Tokyo FinTech
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Tokyo FinTech

A slow start for Japan’s Financial Service Intermediary License

Japan’s revised “Act on Provision of Financial Services” came into effect in November 2021, and with it a new, cross-sector Financial Service Intermediary Business license was introduced. This license was supposed to make it possible to offer simple financial products and services across banking, securities, insurance and money lending businesses with a single registration.

There are three important implications for the FinTech world that came with this regulatory change, which are detailed further below:

  • Single licensing regime
  • Fundamental change in agency
  • Ability to initiate money transmissions under same license

Alas, eight months into the regime, there are just three companies that have received the new license:

  • 400F (Four Hundred Franc)
  • SBI Neo Mobile
  • SCSK ServiceWare

400F and SBI Neo Mobile obtained the license right off the start of the new framework, on November 1, 2021, and SCSK ServiceWare followed on March 29, 2022.

One could surmise that while the new license is off to a slow start, there are a number of companies that are preparing to obtain it. The Japan Financial Service Intermediary Business Association (JFIM) has been established as a quasi self-regulatory body, operating along similar lines as the JVCEA in that it includes Type I members that have already been licensed, namely the above-mentioned three entities, and Type II members, which are supposedly in the process of obtaining the license. However, there are not any Type II members listed.

What could be the reasons for such a slow start?

First, there is possibly little demand as of yet. While in theory such a cross-sector approach seems reasonable, in practice, the skills required to intermediate banking products next to insurance products are quite different, and thus it is difficult to staff and build customer credibility for such an operation. Also, existing customers will have existing relationships in the respective sectors and might be loathe to switch. This is fundamentally different from insurance brokers that operate independent of an insurance company, such as “Hoken no Madoguchi”, that have been very successful at a different level of intermediation.

Second, in line with the FSA standards established in recent years, the Financial Service Intermediary License is principles- rather than rules-based. This implies that one cannot simply take the inspection handbook and aim to check off all the items, the policies and procedures have to be developed tailored to the individual entity, within said framework of principles. As this approach is still relatively new, it might seem alien and more difficult to implement.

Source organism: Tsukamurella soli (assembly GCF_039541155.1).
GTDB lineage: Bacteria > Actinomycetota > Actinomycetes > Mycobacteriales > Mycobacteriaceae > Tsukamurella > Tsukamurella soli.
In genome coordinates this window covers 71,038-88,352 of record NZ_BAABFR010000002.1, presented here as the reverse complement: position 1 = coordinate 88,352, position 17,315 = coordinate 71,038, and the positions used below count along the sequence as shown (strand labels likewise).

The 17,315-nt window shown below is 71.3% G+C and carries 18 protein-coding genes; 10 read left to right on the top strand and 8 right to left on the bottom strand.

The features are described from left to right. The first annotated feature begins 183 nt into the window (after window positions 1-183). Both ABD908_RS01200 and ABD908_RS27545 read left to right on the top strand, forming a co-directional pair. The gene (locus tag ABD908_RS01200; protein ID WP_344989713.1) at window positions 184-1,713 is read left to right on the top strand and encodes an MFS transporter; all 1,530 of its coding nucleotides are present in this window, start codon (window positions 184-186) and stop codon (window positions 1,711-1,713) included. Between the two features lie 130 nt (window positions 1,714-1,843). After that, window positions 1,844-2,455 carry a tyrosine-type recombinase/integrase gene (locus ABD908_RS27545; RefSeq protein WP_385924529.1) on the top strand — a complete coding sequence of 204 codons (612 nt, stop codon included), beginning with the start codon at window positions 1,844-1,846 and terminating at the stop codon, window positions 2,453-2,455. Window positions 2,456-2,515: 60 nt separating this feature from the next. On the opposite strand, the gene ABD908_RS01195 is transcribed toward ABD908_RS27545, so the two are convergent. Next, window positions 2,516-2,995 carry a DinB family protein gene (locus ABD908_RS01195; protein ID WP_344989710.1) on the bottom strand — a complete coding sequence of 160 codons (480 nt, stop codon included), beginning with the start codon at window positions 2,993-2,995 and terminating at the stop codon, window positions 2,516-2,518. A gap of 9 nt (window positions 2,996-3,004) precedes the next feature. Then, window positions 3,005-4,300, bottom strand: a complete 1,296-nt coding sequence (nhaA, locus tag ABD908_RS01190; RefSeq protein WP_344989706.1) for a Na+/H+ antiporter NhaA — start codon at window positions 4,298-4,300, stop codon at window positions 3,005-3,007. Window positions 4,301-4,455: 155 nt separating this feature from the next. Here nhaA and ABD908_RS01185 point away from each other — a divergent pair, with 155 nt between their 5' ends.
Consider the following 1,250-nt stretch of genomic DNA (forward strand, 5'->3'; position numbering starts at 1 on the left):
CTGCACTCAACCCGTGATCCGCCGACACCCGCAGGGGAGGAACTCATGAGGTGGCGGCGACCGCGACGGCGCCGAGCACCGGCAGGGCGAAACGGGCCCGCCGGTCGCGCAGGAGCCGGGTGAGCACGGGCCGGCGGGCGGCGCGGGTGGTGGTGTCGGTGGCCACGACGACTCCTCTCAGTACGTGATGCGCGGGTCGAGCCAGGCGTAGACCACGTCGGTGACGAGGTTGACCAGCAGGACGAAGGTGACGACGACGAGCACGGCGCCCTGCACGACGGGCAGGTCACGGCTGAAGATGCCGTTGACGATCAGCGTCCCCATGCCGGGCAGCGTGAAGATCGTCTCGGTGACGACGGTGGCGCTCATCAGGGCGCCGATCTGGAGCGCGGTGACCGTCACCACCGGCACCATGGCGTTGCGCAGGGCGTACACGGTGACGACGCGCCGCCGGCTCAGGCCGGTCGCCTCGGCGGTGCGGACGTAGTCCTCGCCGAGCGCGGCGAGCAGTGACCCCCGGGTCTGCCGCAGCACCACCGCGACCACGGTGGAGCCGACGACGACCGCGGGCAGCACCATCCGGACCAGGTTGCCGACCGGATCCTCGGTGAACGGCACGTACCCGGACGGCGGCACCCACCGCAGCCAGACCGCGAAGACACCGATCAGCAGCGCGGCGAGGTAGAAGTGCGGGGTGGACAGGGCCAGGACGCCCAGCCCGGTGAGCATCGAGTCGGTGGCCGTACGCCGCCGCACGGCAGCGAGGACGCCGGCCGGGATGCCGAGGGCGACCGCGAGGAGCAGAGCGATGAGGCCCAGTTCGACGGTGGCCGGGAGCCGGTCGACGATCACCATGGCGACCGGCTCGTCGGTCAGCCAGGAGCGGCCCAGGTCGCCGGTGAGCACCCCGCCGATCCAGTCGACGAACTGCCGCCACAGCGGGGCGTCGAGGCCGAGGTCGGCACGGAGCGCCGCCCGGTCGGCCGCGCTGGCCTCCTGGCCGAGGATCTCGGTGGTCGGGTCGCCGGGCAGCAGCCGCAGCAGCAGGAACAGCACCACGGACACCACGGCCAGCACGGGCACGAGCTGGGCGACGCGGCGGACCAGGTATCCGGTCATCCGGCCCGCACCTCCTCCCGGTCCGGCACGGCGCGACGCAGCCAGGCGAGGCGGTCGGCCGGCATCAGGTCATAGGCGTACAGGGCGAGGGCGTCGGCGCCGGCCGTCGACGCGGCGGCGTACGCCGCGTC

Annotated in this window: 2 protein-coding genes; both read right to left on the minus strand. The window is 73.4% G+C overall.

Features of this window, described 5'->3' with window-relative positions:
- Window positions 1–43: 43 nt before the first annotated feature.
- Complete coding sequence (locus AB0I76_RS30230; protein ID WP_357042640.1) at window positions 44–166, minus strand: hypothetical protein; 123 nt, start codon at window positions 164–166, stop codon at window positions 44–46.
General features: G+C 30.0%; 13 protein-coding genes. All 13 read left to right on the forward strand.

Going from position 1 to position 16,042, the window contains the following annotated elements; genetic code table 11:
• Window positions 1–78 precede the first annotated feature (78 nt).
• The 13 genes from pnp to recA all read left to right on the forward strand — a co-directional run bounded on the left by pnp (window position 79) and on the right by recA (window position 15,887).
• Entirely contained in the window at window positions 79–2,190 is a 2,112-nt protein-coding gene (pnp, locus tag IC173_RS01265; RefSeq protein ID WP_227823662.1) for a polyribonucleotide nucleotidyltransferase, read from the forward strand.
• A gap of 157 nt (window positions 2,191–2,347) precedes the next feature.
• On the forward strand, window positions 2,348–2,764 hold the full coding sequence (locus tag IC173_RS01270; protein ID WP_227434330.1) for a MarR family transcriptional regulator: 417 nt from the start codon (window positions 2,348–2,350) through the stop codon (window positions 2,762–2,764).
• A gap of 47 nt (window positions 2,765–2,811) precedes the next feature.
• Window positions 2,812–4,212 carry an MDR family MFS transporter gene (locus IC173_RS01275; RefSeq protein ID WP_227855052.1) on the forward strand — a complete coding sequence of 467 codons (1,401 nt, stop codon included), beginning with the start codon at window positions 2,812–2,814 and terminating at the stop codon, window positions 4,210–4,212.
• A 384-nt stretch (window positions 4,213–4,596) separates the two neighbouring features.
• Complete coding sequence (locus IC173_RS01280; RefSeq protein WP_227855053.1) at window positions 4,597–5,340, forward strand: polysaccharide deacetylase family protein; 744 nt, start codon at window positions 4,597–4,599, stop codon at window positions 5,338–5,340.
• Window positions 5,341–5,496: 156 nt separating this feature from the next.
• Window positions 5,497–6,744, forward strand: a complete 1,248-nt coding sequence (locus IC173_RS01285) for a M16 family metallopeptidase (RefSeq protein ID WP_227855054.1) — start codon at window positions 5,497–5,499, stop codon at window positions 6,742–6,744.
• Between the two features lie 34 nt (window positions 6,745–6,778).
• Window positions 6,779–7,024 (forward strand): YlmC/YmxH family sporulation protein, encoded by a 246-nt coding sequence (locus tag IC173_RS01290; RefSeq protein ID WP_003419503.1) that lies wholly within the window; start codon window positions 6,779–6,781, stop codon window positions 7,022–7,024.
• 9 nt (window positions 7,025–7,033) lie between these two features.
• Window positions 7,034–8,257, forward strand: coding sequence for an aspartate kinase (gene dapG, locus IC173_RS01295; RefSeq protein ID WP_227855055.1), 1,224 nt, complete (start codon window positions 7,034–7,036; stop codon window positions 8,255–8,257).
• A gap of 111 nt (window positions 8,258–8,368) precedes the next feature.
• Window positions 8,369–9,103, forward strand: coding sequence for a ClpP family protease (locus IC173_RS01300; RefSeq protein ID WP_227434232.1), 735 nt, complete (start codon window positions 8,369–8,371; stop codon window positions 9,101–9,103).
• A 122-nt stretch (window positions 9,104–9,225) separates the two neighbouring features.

Third, the Financial Service Intermediary Licenses imposes some restrictions on the business that are more limiting than having a brokerage license in a specific sector. For example, the value of life insurance policies that can be intermediated is relatively low. This seems to be a compromise in the implementation of the Financial Service Intermediary Law that is intended to protect existing sector-specific businesses, but obviously works against the acceptance of the new regime.

In the following, we highlight the key points of the Financial Service Intermediary License as laid out in our article from last year:

Single Licensing Regime

Mobile applications that recommend different financial products based on user data are considered intermediaries in Japan. Until now, such intermediaries are required to be licensed or registered separately under vertically segmented regulation, such as the Banking Act, the Financial Instruments and Exchange Act, and the Insurance Business Act.

The revision of the act consolidates this license requirement, but puts limitations on the complexity of products that can be intermediated this way. Generally, this is to be understood to be relatively simple products such as savings accounts, fixed-term deposits, stock transactions, etc. Products that require “advanced explanations” are excluded.


Under the current licensing regime, the role of the intermediary is fully aligned with a single financial institution, and operates under that financial institution’s supervision. Therefore, the intermediary can be viewed as an agent of the seller, not the buyer.

The revision of the act removes this “belonging” and allows Financial Service Intermediaries to offer products from multiple financial institutions. Thus, the agency of the intermediary moves towards representing the interests of the buyer, not the seller.

Money Transmissions

When certain conditions are met, Financial Service Intermediaries will be allowed to initiate money transmissions on behalf of their users. Such an arrangement will require a notification to the Financial Services Agency (FSA), but not another license such as the electronic money transmission license. However, Financial Service Intermediaries will not be allowed to hold customer balances.

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Norbert Gehrke

Norbert Gehrke

Passionate about strategy & innovation across Asia. At home in Japan. Connector of people & ideas.